On With the Cho
BY Ross von Metzke
June 17 2010 4:50 PM ET
For Margaret Cho’s first regular television gig since the now infamous cancellation of her sitcom All-American Girl, it seems fitting that the actress and comedian would gravitate toward something that celebrates women of all sizes. Drop Dead Diva tells the story of a gorgeous model who dies and comes back to earth as a size 16 lawyer.
With Cho playing plucky legal assistant Teri, this time around, the responsibility to carry the show doesn’t fall on Cho’s shoulders ... and she couldn’t be happier. Instead, she gets the bulk of the witty one-liners and the occasional song-and-dance number with guest stars from Paula Abdul to Liza Minnelli.
Officially a Southern transplant — she lives in Atlanta while taping the show in nearby Peachtree City — Cho chatted with The Advocate about distributing our magazine at local gyms, remaking “Cold Hearted” with Paula, and why her local Home Depot is better than any gay bar for afternoon cruising.
The Advocate: I’m so thrilled Drop Dead Diva is back for a second season. It’s such a fun show.
Margaret Cho: Thank you. Yeah, we have a lot of fun doing it, and it’s really exciting how things are amping up.
I know they don’t let you tease too much, but what do we have to look forward to for Teri in season 2?
You get to see her family, which is really fun. We had some Korean people — actually, Emily Kuroda (Gilmore Girls) is not Korean, but she does a great job playing my mom. And my cousin, who is beautifully played by Aaron Yoo. We had a helicopter in my sequence, so it was real M*A*S*H. So that was really fun. And you find out that I’m a private investigator, which made me feel so Rockford Files.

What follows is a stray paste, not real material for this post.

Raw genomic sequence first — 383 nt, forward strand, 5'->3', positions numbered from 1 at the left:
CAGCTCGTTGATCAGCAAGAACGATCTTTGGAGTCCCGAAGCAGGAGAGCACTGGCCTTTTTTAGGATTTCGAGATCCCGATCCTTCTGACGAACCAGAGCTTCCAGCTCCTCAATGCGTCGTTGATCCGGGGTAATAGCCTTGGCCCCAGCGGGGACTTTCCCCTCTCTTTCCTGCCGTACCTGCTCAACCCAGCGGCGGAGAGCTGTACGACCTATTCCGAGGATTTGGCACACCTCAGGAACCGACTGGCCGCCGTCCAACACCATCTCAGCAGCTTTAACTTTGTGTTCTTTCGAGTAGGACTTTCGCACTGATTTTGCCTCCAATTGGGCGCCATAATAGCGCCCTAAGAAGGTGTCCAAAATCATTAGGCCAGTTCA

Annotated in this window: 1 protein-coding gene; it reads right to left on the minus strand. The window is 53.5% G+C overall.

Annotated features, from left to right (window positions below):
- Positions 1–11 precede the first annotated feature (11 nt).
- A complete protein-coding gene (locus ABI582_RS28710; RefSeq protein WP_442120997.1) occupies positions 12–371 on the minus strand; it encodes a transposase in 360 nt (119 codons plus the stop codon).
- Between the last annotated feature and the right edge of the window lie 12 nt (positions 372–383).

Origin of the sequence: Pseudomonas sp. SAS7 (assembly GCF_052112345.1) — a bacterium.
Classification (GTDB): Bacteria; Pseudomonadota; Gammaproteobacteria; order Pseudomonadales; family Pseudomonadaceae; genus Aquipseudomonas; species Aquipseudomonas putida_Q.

I love all the TV references.
Really old, old TV references. I watched them in reruns.
And you sing?
Yeah, I get to sing and dance. I’m on the soundtrack a couple times. I sing with Brooke Elliott and Kate Levering, who did a wonderful job with the vocals on “Would I Lie to You.” Then I have an original song that I wrote with the fantastic Ben Lee called “Restraining Order.”
The show talks about so many of the issues you’ve dealt with in your routines — body image, self-esteem. What that a big part of the draw for you?
Yeah, I really thought it dealt with issues about weight and about looks and about how a whole section of women in our society feel invisible. I think that’s an important thing to address. It’s a great idea to talk about self-acceptance and how this character eventually evolves into that place. You have a story about a beautiful girl who is living out this very, very fantastic life where she always wins and she dates hot guys. It’s a cool message to put out there that we are all beautiful, that women of all sizes can be recipients of life’s best things.